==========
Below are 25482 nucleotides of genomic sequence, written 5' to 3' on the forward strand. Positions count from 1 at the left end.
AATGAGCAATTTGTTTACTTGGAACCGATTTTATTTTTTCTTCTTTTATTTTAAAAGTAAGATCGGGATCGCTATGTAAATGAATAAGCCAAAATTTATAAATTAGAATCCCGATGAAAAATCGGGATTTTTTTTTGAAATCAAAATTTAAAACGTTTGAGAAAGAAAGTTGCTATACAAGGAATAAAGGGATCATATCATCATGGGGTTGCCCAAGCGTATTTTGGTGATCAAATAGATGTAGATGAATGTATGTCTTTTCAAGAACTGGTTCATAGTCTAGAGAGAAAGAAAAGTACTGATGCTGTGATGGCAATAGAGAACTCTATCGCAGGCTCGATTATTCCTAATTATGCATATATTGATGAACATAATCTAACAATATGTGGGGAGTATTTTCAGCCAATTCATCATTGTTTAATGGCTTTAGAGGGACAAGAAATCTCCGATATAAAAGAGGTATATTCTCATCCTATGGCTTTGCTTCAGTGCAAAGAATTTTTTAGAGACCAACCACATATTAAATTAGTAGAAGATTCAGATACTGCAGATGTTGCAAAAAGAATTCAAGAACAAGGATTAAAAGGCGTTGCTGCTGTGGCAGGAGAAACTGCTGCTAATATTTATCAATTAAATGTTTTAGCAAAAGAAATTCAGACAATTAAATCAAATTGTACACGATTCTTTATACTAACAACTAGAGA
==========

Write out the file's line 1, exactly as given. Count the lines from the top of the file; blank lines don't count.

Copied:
Below are 25482 nucleotides of genomic sequence, written 5' to 3' on the forward strand. Positions count from 1 at the left end.